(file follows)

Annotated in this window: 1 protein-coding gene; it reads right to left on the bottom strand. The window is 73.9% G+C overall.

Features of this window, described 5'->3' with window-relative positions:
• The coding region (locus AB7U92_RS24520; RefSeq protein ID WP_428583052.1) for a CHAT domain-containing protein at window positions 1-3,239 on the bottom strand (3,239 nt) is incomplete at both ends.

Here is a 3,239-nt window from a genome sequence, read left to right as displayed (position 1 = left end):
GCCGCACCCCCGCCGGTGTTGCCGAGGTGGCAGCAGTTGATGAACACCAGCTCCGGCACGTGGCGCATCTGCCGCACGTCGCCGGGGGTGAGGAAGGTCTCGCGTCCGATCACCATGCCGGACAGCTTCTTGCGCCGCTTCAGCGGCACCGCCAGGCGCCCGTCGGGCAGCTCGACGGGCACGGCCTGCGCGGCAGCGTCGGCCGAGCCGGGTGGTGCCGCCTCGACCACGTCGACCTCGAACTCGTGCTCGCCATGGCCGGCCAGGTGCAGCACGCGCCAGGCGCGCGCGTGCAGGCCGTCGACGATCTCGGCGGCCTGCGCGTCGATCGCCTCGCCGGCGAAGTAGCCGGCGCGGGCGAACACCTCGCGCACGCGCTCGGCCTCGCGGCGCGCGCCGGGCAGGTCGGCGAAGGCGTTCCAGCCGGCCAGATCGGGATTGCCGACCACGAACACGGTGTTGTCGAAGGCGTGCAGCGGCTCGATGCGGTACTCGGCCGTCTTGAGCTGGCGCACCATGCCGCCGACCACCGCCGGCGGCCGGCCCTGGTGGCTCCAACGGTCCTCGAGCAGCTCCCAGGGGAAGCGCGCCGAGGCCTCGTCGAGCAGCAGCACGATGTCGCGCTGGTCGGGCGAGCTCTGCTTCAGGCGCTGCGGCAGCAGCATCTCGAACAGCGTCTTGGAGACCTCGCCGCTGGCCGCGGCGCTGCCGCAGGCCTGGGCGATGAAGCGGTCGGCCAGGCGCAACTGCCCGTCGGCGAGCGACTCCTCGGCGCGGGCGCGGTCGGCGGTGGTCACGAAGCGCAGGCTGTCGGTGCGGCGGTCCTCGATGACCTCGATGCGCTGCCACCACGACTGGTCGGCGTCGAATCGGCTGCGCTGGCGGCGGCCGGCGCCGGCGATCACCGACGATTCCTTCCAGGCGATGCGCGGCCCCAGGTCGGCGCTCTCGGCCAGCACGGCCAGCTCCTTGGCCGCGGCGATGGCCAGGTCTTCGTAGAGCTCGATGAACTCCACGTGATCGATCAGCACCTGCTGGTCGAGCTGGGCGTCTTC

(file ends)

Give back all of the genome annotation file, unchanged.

Annotated in this window: 1 protein-coding gene; it reads right to left on the bottom strand. The window is 73.9% G+C overall.

Features of this window, described 5'->3' with window-relative positions:
• The coding region (locus AB7U92_RS24520; RefSeq protein ID WP_428583052.1) for a CHAT domain-containing protein at window positions 1-3,239 on the bottom strand (3,239 nt) is incomplete at both ends.

Here is a 3,239-nt window from a genome sequence, read left to right as displayed (position 1 = left end):
GCCGCACCCCCGCCGGTGTTGCCGAGGTGGCAGCAGTTGATGAACACCAGCTCCGGCACGTGGCGCATCTGCCGCACGTCGCCGGGGGTGAGGAAGGTCTCGCGTCCGATCACCATGCCGGACAGCTTCTTGCGCCGCTTCAGCGGCACCGCCAGGCGCCCGTCGGGCAGCTCGACGGGCACGGCCTGCGCGGCAGCGTCGGCCGAGCCGGGTGGTGCCGCCTCGACCACGTCGACCTCGAACTCGTGCTCGCCATGGCCGGCCAGGTGCAGCACGCGCCAGGCGCGCGCGTGCAGGCCGTCGACGATCTCGGCGGCCTGCGCGTCGATCGCCTCGCCGGCGAAGTAGCCGGCGCGGGCGAACACCTCGCGCACGCGCTCGGCCTCGCGGCGCGCGCCGGGCAGGTCGGCGAAGGCGTTCCAGCCGGCCAGATCGGGATTGCCGACCACGAACACGGTGTTGTCGAAGGCGTGCAGCGGCTCGATGCGGTACTCGGCCGTCTTGAGCTGGCGCACCATGCCGCCGACCACCGCCGGCGGCCGGCCCTGGTGGCTCCAACGGTCCTCGAGCAGCTCCCAGGGGAAGCGCGCCGAGGCCTCGTCGAGCAGCAGCACGATGTCGCGCTGGTCGGGCGAGCTCTGCTTCAGGCGCTGCGGCAGCAGCATCTCGAACAGCGTCTTGGAGACCTCGCCGCTGGCCGCGGCGCTGCCGCAGGCCTGGGCGATGAAGCGGTCGGCCAGGCGCAACTGCCCGTCGGCGAGCGACTCCTCGGCGCGGGCGCGGTCGGCGGTGGTCACGAAGCGCAGGCTGTCGGTGCGGCGGTCCTCGATGACCTCGATGCGCTGCCACCACGACTGGTCGGCGTCGAATCGGCTGCGCTGGCGGCGGCCGGCGCCGGCGATCACCGACGATTCCTTCCAGGCGATGCGCGGCCCCAGGTCGGCGCTCTCGGCCAGCACGGCCAGCTCCTTGGCCGCGGCGATGGCCAGGTCTTCGTAGAGCTCGATGAACTCCACGTGATCGATCAGCACCTGCTGGTCGAGCTGGGCGTCTTC